Reinventing the wheel

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Reinventing the wheel


Working in a printing company, Yoshio Okada came to invent the snap-off blade in 1961, primarily out of necessity. At work, the major headache in his job of cutting paper corners was that the razor blade would become blunt too soon. One day he noticed a shoe repairman using a broken piece of glass as a cutter. The chocolate bars American soldiers broke off to hand out pieces to him and his friends in childhood days also fed his idea of designing a blade with a tip that could be snapped off when worn to unused sections.

Hungarian journalist Ladislao Biro often got frustrated spilling ink over his finished articles. He tried using viscous oil-based ink, but it was too thick to come out of his fountain pen. With the help of his chemist brother, Biro unveiled in 1943 the first practical ballpoint pen that uses a tiny metal ball bearing to push out ink.

British air force pilots were the first to use them. Some even say that Allied forces won the Second World War because pilots were able to accurately indicate their targets in map coordinates using the ballpoint pens while flying.

These inventions helped to change the lives of mankind because their inventors saw and thought differently about the use of simple items like a pen or a knife.

Allowing people or users easier access and interaction with systems and machines is termed User Interface, or UI, in telecommunications terms. Revolutionary UI often can outpace progress in technology.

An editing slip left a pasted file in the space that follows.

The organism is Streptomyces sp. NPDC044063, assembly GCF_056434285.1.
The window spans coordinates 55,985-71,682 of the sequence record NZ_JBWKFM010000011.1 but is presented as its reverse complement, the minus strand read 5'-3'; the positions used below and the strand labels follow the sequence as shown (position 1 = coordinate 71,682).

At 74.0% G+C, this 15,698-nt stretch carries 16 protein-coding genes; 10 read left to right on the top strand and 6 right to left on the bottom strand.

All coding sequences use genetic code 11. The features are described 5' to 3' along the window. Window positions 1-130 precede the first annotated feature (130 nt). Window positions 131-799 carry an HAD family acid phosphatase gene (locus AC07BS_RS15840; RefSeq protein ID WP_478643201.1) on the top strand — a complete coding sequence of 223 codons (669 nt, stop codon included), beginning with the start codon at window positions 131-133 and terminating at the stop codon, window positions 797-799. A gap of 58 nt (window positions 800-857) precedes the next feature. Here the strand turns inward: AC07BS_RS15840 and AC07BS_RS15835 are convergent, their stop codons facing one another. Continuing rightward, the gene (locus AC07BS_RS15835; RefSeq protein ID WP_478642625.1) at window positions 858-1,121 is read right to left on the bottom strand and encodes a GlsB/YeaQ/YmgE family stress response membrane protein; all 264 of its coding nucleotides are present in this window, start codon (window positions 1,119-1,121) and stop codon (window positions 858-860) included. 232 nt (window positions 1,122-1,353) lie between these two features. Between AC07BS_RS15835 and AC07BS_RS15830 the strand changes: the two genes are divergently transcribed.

The Wii game console marketed by Nintendo Inc. in 2006 added an entire new meaning to home video games. While its competitions were busy working on innovative game software and equipment, Nintendo came up with a wireless controller to allow a player to freely use the body to play the games. More than 50 million Wii consoles have been sold across the world.

The iPod is also a product of the UI concept. Apple Inc. discarded all the complicated functions of a digital music player to focus on the basics - sound and screen quality. The sleek, simple but bright-colored design that fits into a pocket soon became a major hit with young people throughout the world.

Apple CEO Steve Jobs underscored that what’s most important in making a new product was seeing through the user’s eyes. Innovation is possible when the manufacturer stands in the user position.

The JoongAng Ilbo has gone through a complete makeover.

UI evolution and revolution can change our lifestyles. Our readers no longer have to lay out the papers on the floor to read or inconvenience the person standing next to them on the subway. The new paper is designed to be read easily and comfortably. The print designs are vivid, and the articles break conventional rules.

We will stand in the forefront to breathe new air into the print media industry and hope all our readers will benefit from the change.

The writer is a deputy economic news editor of the JoongAng Ilbo.

By Lee Na-ree []
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